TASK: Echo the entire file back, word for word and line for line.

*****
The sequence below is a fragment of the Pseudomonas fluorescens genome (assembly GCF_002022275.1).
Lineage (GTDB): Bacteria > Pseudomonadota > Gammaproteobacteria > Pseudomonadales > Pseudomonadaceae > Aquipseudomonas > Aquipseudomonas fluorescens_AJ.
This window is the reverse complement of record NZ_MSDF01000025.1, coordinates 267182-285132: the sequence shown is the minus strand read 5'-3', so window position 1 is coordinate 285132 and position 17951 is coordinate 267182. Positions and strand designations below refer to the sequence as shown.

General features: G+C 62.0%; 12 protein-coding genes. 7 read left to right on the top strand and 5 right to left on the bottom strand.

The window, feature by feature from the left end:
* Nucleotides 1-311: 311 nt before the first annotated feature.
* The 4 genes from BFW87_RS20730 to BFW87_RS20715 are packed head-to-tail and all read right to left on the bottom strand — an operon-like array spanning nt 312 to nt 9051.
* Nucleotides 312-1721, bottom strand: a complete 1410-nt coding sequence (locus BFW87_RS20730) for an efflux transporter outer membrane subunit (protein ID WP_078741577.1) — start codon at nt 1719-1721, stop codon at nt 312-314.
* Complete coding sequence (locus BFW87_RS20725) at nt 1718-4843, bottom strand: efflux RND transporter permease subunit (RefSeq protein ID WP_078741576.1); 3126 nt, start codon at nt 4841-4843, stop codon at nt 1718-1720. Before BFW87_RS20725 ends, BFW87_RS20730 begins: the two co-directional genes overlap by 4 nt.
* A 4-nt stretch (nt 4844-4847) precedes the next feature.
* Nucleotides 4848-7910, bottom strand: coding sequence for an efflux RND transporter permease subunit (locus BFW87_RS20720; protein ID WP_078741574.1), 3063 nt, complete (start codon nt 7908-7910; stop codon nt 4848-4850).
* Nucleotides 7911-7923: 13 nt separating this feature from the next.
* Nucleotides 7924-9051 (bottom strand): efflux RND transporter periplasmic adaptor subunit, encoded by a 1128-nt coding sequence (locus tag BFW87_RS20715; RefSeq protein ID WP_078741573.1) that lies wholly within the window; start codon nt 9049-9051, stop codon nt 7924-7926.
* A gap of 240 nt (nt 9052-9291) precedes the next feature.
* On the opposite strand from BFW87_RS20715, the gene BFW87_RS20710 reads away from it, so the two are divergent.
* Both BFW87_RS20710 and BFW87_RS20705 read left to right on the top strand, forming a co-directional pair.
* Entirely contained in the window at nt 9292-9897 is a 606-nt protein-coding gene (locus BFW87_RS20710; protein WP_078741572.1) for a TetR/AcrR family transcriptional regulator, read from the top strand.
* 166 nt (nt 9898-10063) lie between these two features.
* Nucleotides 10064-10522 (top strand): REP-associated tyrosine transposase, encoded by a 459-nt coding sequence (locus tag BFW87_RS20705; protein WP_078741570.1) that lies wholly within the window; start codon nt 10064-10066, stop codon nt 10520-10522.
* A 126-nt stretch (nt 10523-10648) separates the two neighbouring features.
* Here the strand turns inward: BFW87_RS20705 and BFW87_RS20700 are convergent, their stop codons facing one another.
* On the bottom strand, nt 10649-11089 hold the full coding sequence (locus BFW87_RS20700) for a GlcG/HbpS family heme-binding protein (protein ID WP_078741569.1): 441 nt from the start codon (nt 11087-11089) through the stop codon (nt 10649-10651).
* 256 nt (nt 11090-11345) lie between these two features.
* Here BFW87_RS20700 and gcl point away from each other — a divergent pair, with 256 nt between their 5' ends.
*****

The sequence below is a fragment of the Pseudomonas fluorescens genome (assembly GCF_002022275.1).
Lineage (GTDB): Bacteria > Pseudomonadota > Gammaproteobacteria > Pseudomonadales > Pseudomonadaceae > Aquipseudomonas > Aquipseudomonas fluorescens_AJ.
This window is the reverse complement of record NZ_MSDF01000025.1, coordinates 267182-285132: the sequence shown is the minus strand read 5'-3', so window position 1 is coordinate 285132 and position 17951 is coordinate 267182. Positions and strand designations below refer to the sequence as shown.

General features: G+C 62.0%; 12 protein-coding genes. 7 read left to right on the top strand and 5 right to left on the bottom strand.

The window, feature by feature from the left end:
* Nucleotides 1-311: 311 nt before the first annotated feature.
* The 4 genes from BFW87_RS20730 to BFW87_RS20715 are packed head-to-tail and all read right to left on the bottom strand — an operon-like array spanning nt 312 to nt 9051.
* Nucleotides 312-1721, bottom strand: a complete 1410-nt coding sequence (locus BFW87_RS20730) for an efflux transporter outer membrane subunit (protein ID WP_078741577.1) — start codon at nt 1719-1721, stop codon at nt 312-314.
* Complete coding sequence (locus BFW87_RS20725) at nt 1718-4843, bottom strand: efflux RND transporter permease subunit (RefSeq protein ID WP_078741576.1); 3126 nt, start codon at nt 4841-4843, stop codon at nt 1718-1720. Before BFW87_RS20725 ends, BFW87_RS20730 begins: the two co-directional genes overlap by 4 nt.
* A 4-nt stretch (nt 4844-4847) precedes the next feature.
* Nucleotides 4848-7910, bottom strand: coding sequence for an efflux RND transporter permease subunit (locus BFW87_RS20720; protein ID WP_078741574.1), 3063 nt, complete (start codon nt 7908-7910; stop codon nt 4848-4850).
* Nucleotides 7911-7923: 13 nt separating this feature from the next.
* Nucleotides 7924-9051 (bottom strand): efflux RND transporter periplasmic adaptor subunit, encoded by a 1128-nt coding sequence (locus tag BFW87_RS20715; RefSeq protein ID WP_078741573.1) that lies wholly within the window; start codon nt 9049-9051, stop codon nt 7924-7926.
* A gap of 240 nt (nt 9052-9291) precedes the next feature.
* On the opposite strand from BFW87_RS20715, the gene BFW87_RS20710 reads away from it, so the two are divergent.
* Both BFW87_RS20710 and BFW87_RS20705 read left to right on the top strand, forming a co-directional pair.
* Entirely contained in the window at nt 9292-9897 is a 606-nt protein-coding gene (locus BFW87_RS20710; protein WP_078741572.1) for a TetR/AcrR family transcriptional regulator, read from the top strand.
* 166 nt (nt 9898-10063) lie between these two features.
* Nucleotides 10064-10522 (top strand): REP-associated tyrosine transposase, encoded by a 459-nt coding sequence (locus tag BFW87_RS20705; protein WP_078741570.1) that lies wholly within the window; start codon nt 10064-10066, stop codon nt 10520-10522.
* A 126-nt stretch (nt 10523-10648) separates the two neighbouring features.
* Here the strand turns inward: BFW87_RS20705 and BFW87_RS20700 are convergent, their stop codons facing one another.
* On the bottom strand, nt 10649-11089 hold the full coding sequence (locus BFW87_RS20700) for a GlcG/HbpS family heme-binding protein (protein ID WP_078741569.1): 441 nt from the start codon (nt 11087-11089) through the stop codon (nt 10649-10651).
* 256 nt (nt 11090-11345) lie between these two features.
* Here BFW87_RS20700 and gcl point away from each other — a divergent pair, with 256 nt between their 5' ends.